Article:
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Omaha's future: Climate change 'one of the big existential threats'

Omaha's future: Climate change 'one of the big existential threats'

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Luke Thomas and Air Force Tech Sgt. Vanessa Vidaurre stand at a flooded portion of Offutt Air Force Base near Bellevue. The historic floods Nebraska and other areas of the Midwest experienced in March 2019 could become more commonplace due to the effects of climate change.

Ten of Omaha’s major happenings of the last 20 years and what lessons they might offer for Omaha’s future.

Omaha is not an island to the world.

As global warming affects the Earth in the coming decades, Omaha is projected to experience changes to its climate just the same.

While global climate forces are not under city leadership’s control, some civic leaders see a role for the city in preparing and leading on the issue.

Daniel Lawse, principal at sustainability consultant Verdis Group, called climate change “one of the big existential threats to our current way of life.”

Asked if climate change would be a top issue facing the city in 20 years, Lawse said, “Unequivocally yes.”

Lawse pointed to a projection from Nebraska researchers suggesting the state’s average temperature could rise between 2 and 5 degrees by 2050. The projection comes from the Nebraska State Climate Office and the High Plains Regional Climate Center.

The projection compares Omaha’s future temperatures to today’s northern Kansas, something akin to Concordia or Manhattan.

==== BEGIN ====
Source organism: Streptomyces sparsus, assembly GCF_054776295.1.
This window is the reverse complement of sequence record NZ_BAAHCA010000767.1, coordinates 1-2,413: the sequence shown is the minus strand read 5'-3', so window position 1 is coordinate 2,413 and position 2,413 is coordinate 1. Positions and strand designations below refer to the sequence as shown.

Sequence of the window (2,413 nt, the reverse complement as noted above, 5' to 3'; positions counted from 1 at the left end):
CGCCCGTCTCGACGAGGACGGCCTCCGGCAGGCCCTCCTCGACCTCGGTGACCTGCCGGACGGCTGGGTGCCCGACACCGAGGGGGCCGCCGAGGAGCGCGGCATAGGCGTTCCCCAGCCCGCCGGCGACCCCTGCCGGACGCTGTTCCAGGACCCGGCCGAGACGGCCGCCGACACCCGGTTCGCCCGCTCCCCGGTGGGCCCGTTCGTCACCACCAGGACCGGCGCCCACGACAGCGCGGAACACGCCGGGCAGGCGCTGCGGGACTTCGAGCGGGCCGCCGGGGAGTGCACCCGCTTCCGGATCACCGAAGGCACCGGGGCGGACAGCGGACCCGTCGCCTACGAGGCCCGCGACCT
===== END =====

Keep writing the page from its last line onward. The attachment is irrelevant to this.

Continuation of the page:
Lawse, a Metro transit board member whose Verdis title is “chief century thinker,” said the changing climate will cause more floods. With more extreme precipitation, homes in North Omaha or other areas near waterways become more susceptible, he said.

It could have implications for the agricultural economy, street maintenance, building construction and the outdoor workforce, he said.

Omaha has the chance to be a sustainability leader in Nebraska, said State Sen. Megan Hunt, by investing in renewable infrastructure and creating policies with the climate in mind.

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Sen. Megan Hunt

Hunt said she often talks to high school and college students who believe fighting the effects of climate change will be a defining challenge of their generation.

“All these kids talk about is climate change,” Hunt said. “This is their number one issue.”

Lawse said Omaha should plan ahead.

“It’s a lot more expensive to clean up a mess,” he said, “than it is to be proactive and set up systems and structures that help mitigate, prevent or be resilient” to the impacts.


Omaha's future: Looking back on 10 major changes over the last 20 years

Omaha World-Herald: Afternoon Update

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